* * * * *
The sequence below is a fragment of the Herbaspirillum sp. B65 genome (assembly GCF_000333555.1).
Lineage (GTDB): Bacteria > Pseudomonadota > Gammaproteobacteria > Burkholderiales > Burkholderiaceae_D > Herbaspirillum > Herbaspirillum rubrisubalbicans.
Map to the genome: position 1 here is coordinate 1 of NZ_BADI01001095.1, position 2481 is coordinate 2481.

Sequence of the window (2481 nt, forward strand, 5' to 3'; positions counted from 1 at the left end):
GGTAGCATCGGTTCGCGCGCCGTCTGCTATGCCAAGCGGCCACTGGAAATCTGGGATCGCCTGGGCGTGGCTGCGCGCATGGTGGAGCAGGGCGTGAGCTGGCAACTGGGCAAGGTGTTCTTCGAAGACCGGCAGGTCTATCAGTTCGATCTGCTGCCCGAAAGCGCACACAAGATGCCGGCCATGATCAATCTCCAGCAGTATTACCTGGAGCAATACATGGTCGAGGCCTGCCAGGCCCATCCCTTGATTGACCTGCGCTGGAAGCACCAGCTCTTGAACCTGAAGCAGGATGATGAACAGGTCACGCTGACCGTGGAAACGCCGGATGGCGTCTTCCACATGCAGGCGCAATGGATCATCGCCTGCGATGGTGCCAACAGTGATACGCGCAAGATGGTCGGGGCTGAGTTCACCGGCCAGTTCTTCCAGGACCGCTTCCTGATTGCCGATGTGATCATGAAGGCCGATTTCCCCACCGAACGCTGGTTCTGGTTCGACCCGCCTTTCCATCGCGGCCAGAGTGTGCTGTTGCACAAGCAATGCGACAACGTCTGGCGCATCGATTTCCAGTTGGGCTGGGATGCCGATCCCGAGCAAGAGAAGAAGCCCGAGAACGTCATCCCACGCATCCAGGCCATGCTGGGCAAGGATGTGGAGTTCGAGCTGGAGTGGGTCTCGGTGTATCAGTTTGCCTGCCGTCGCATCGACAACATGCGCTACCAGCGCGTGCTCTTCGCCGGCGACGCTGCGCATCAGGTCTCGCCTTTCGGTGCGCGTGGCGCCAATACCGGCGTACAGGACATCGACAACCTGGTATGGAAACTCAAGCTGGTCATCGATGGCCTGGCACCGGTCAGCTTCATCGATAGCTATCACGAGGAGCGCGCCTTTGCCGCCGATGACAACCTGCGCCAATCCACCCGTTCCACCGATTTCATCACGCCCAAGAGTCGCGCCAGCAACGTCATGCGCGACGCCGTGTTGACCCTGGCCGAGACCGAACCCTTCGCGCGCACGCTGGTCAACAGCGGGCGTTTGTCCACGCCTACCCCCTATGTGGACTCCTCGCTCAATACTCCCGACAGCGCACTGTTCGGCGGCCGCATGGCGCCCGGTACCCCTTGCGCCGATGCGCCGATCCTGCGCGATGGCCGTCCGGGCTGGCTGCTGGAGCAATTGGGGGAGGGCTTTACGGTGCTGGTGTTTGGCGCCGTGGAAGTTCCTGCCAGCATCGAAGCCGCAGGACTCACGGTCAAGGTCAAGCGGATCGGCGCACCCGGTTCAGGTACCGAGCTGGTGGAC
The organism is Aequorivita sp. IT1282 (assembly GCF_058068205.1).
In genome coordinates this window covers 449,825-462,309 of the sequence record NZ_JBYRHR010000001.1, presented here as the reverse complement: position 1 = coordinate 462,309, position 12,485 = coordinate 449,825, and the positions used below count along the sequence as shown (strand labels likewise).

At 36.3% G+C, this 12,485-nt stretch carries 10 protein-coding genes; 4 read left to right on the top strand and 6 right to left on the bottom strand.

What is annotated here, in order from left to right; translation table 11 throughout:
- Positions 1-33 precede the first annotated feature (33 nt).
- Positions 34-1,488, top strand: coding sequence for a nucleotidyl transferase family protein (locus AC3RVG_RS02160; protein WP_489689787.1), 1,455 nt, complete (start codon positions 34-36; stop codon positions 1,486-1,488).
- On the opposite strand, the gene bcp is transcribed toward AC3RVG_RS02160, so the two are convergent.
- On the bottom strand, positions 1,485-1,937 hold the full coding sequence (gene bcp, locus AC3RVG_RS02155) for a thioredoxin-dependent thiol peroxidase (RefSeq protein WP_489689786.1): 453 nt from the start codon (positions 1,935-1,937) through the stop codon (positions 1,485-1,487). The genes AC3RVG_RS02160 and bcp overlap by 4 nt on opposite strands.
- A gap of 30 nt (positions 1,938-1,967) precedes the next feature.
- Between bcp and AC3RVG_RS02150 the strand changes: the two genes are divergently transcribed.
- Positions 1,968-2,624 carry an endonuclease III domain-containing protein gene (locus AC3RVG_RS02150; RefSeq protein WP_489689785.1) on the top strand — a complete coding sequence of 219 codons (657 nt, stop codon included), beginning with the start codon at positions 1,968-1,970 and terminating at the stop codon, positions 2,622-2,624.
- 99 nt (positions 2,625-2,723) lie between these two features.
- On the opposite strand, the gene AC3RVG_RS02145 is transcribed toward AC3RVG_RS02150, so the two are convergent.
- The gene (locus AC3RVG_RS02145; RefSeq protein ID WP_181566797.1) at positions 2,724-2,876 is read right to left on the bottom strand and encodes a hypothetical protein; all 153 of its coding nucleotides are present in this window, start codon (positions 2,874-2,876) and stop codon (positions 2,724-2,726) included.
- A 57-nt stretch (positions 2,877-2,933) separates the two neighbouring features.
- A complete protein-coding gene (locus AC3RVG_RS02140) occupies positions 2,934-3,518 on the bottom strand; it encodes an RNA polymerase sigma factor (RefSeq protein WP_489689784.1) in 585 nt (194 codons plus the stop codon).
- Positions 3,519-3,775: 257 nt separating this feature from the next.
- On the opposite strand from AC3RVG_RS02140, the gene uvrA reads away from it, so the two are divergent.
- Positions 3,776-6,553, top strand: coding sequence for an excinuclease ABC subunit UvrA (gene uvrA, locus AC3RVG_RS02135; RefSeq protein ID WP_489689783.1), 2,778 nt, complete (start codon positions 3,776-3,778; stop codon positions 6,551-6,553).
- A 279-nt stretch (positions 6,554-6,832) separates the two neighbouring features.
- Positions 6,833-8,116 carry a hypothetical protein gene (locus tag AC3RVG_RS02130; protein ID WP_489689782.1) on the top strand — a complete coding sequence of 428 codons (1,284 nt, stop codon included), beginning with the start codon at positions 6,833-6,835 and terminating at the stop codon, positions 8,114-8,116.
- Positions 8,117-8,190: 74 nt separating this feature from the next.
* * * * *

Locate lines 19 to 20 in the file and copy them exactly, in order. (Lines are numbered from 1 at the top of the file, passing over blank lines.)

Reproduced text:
- The gene (locus AC3RVG_RS02145; RefSeq protein ID WP_181566797.1) at positions 2,724-2,876 is read right to left on the bottom strand and encodes a hypothetical protein; all 153 of its coding nucleotides are present in this window, start codon (positions 2,874-2,876) and stop codon (positions 2,724-2,726) included.
- A 57-nt stretch (positions 2,877-2,933) separates the two neighbouring features.